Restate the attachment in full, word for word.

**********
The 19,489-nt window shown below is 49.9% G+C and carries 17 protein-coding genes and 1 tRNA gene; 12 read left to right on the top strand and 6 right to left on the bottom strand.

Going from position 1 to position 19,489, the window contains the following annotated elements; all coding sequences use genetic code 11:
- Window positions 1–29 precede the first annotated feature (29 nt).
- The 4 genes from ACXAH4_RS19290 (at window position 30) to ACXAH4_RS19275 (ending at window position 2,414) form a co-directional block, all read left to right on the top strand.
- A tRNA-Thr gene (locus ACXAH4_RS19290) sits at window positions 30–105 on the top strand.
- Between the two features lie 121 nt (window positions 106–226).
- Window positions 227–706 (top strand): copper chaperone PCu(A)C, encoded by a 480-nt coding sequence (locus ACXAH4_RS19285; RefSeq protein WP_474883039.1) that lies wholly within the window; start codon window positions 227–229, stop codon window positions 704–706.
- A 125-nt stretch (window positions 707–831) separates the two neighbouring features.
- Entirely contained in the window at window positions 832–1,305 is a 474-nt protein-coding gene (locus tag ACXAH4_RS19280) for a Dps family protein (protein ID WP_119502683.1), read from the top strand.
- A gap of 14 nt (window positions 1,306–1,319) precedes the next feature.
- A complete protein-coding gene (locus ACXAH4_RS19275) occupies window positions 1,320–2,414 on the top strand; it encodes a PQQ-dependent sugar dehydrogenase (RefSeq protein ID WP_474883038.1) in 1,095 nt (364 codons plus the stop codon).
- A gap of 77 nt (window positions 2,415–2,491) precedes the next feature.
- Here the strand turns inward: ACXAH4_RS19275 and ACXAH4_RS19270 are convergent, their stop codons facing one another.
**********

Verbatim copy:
The 19,489-nt window shown below is 49.9% G+C and carries 17 protein-coding genes and 1 tRNA gene; 12 read left to right on the top strand and 6 right to left on the bottom strand.

Going from position 1 to position 19,489, the window contains the following annotated elements; all coding sequences use genetic code 11:
- Window positions 1–29 precede the first annotated feature (29 nt).
- The 4 genes from ACXAH4_RS19290 (at window position 30) to ACXAH4_RS19275 (ending at window position 2,414) form a co-directional block, all read left to right on the top strand.
- A tRNA-Thr gene (locus ACXAH4_RS19290) sits at window positions 30–105 on the top strand.
- Between the two features lie 121 nt (window positions 106–226).
- Window positions 227–706 (top strand): copper chaperone PCu(A)C, encoded by a 480-nt coding sequence (locus ACXAH4_RS19285; RefSeq protein WP_474883039.1) that lies wholly within the window; start codon window positions 227–229, stop codon window positions 704–706.
- A 125-nt stretch (window positions 707–831) separates the two neighbouring features.
- Entirely contained in the window at window positions 832–1,305 is a 474-nt protein-coding gene (locus tag ACXAH4_RS19280) for a Dps family protein (protein ID WP_119502683.1), read from the top strand.
- A gap of 14 nt (window positions 1,306–1,319) precedes the next feature.
- A complete protein-coding gene (locus ACXAH4_RS19275) occupies window positions 1,320–2,414 on the top strand; it encodes a PQQ-dependent sugar dehydrogenase (RefSeq protein ID WP_474883038.1) in 1,095 nt (364 codons plus the stop codon).
- A gap of 77 nt (window positions 2,415–2,491) precedes the next feature.
- Here the strand turns inward: ACXAH4_RS19275 and ACXAH4_RS19270 are convergent, their stop codons facing one another.